In Chile, the elections for the candidacy of the Constitutional Convention, a panel of 155 delegates of equal gender parity, were chosen over the weekend from multiple political parties across the spectrum to draft the new constitution, according to Al Jazeera.
The decision for the rewrite comes after the city of Santiago saw approximately two million citizens take to the streets in 2019 to protest a hike in subway fare—and the entire structure of their economy.
After months of protesting, President Sebastian Piñera announced a compromise to the people, allowing them to reevaluate their constitution and consider drafting a new one. The vote to approve the rewrite, originally set for April 26, was postponed due to COVID-19 until October 2020, where a plebiscite was held, and it was decided that an overwhelming majority of Chileans wanted to have a new constitution drafted by elected members of a Constitutional Convention.
“This is the culmination of a political crisis that had been a long time coming,” said Claudia Heiss, the head of the political science department at the University of Chile. “An increase in participation puts an end to a binomial era [since the return to democracy] in which Chile was ruled by two coalitions with high governability but low representation.”
To address disparity in the current constitution, a required 17 delegates, or 9% of the panel, must be indigenous Chileans. Seven of these 17 seats are reserved for the Mapuche, two for the Aymara, and one to Quechua, Atacameños, Qulla, Kawésqar, Diaguitas, Yaghanes, Changos and the Rapa Nui.
“We are voting with pride and identity for the first time,” said Maribel Mora Curriao, a Mapuche poet. “We have taken this process very seriously and we are very much aware that this is a unique opportunity not only for us but for the Chilean people as a whole.”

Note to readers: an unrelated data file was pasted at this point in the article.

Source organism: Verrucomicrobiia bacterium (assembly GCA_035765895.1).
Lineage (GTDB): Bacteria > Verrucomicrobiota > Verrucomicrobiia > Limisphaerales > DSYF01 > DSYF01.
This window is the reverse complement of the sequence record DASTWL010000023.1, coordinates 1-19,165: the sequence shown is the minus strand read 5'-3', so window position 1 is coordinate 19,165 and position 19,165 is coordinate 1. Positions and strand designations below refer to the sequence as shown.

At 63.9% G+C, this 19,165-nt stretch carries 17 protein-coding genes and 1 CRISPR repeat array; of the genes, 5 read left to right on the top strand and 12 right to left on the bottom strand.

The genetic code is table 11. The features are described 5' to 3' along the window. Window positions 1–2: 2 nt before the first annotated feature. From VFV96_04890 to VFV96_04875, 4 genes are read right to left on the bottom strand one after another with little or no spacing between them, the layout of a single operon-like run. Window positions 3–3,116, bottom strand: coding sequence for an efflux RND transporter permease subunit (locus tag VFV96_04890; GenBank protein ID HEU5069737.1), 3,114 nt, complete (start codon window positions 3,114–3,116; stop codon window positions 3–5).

As of May 17, the results showed a mixed political spread for the seats. 48 of the seats have gone to those of mixed, independent political status, 37 have gone to conservative delegates, 28 have gone to left-wing delegates, 23 for center-left/liberal and 17 for the previously mentioned indigenous delegates. The percentage of seats won by conservative delegates, less than 33%, will reduce the veto power of the right, which includes Chile’s current center-right ruling party, Chile Vamos.
Each bill that is to be added into the new constitution will be put to a vote for the Constitutional Convention, and a two-thirds majority approval will be necessary to include the bill. As BBC reported, “some of the more controversial proposals include changes to private property rights enshrined in the current text as well as to the employment legislation, which could clash with interests of traditional investors. Parties on the left want greater state control of mineral and natural resources…and more public spending on education, health, pensions and social welfare.”
The ongoing protests have included rejection of neoliberal policies that govern Chile. There is a strong malaise among Chileans regarding their partially privatized healthcare services, poor pension programs and the current state of education. Candidates likely to bolster proposals for reforms have two-thirds majority to make it into the New Constitution. “The new charter will involve a bit more state and a bit less market,” according to The Economist.
The Convention will have nine months to debate amongst themselves and make key decisions in the drafting process, after which they can request an additional three months, giving them potentially up to a year to draft the new Constitution. After a draft has been created, it will be put to a public vote for its approval. While the people are witnessing the writing of this revised constitution, they will remain as a democratic republic and must still abide by the international treaties previously signed.
In addition to these elections, there are concomitant municipal elections going on around the country. 345 mayors and 2,252 city councilors are also up for election. France 24 reported that these elections are “usually a litmus test for presidential elections, next due in November.”
“Many people are saying that [the constitutional convention election] was the day that the transition to democracy finally reached its conclusion,” said Verónica Figueroa Huencho, an academic at the University of Chile’s School of Public Affairs.
“The participation of indigenous peoples and independent candidates in a gender-equal constitutional assembly is a launchpad for a new Chile,” Huencho said.